Wednesday, October 26, 2011
We've all heard stories of job candidates who looked great on paper but who were absolute disasters in person. With fewer and fewer interview opportunities available in this competitive market, it's essential to make the best possible first impression. You can learn from the mistakes of others and avoid the top 10 worst interview blunders.
Poor handshake: The three-second handshake that starts the interview is your first opportunity to create a great impression. But all too often an interview is blown right from the start by an ineffective handshake. Once you've delivered a poor handshake, it's nearly impossible to recover your efforts to build rapport. Here are some examples:
- The Limp Hand (or "dead fish"): Gives the impression of disinterest or weakness
- The Tips of the Fingers: Shows lack of ability to engage.
- The Arm Pump: Sincerity is questionable, much like an overly aggressive salesman.
Even if you're a seasoned professional, don't assume you have avoided these pitfalls. Your handshake may be telling more about you than you know. Ask for honest critiques from several friends who aren't afraid to tell you the truth.
Talking too much: In my recruiting days, I abhorred over-talkative candidates. So did most of my client employers. Over-talking takes a couple of forms:
- Taking too long to answer direct questions. The impression: This candidate just can't get to the point.
- Nervous talkers. The impression: This candidate is covering up something or is outright lying.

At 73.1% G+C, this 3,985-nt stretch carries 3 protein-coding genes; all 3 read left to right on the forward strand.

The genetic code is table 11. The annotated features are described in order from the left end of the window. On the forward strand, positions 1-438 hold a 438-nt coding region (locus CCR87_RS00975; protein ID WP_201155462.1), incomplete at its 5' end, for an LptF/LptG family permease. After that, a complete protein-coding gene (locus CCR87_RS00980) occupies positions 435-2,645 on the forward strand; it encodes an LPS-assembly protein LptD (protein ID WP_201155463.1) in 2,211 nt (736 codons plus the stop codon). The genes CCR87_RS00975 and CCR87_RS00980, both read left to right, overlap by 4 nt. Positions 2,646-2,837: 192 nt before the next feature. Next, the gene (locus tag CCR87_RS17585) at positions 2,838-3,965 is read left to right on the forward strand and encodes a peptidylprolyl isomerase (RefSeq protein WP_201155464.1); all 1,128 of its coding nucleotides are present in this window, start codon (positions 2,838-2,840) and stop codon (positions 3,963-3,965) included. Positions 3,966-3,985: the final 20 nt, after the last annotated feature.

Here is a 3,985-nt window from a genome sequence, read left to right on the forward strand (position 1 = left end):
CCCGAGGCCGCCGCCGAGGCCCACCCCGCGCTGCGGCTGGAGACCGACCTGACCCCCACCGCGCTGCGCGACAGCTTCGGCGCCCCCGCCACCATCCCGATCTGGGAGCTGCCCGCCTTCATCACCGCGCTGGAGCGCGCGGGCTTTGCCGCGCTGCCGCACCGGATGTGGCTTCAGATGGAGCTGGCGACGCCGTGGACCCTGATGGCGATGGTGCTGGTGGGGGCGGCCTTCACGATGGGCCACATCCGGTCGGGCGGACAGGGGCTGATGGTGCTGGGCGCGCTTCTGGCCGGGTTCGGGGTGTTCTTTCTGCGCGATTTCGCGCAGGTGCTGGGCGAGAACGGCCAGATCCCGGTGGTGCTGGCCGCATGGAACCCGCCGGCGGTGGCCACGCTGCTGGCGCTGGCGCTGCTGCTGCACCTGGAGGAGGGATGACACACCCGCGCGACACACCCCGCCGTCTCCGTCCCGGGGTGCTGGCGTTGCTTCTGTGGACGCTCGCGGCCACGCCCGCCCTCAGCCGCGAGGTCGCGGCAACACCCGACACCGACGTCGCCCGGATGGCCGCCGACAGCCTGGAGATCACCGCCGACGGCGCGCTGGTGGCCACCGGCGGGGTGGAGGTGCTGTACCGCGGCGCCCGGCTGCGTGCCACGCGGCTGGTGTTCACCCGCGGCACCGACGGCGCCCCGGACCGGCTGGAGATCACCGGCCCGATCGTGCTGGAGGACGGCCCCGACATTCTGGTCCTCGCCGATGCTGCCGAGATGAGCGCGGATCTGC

To avoid either of these forms of over-talking, practice answering questions in a direct manner. Avoid nervous talking by preparing for your interview with role-play
Talking negatively about current or past employers/managers: The fastest way to talk yourself out of a new job is to say negative things. Even if your last boss was Attila the Hun, never, never state your ill feelings about him/her. No matter how reasonable your complaints, you will come out the loser if you show that you disrespect your boss because the interviewer will assume that you would similarly trash him or her. When faced with the challenge of talking about former employers, make sure you are prepared with a positive spin on your experiences.
Showing up late or too early: One of the first lessons in job-search etiquette is to show up on time for interviews. Many job-seekers don't realize, however, that showing up too early often creat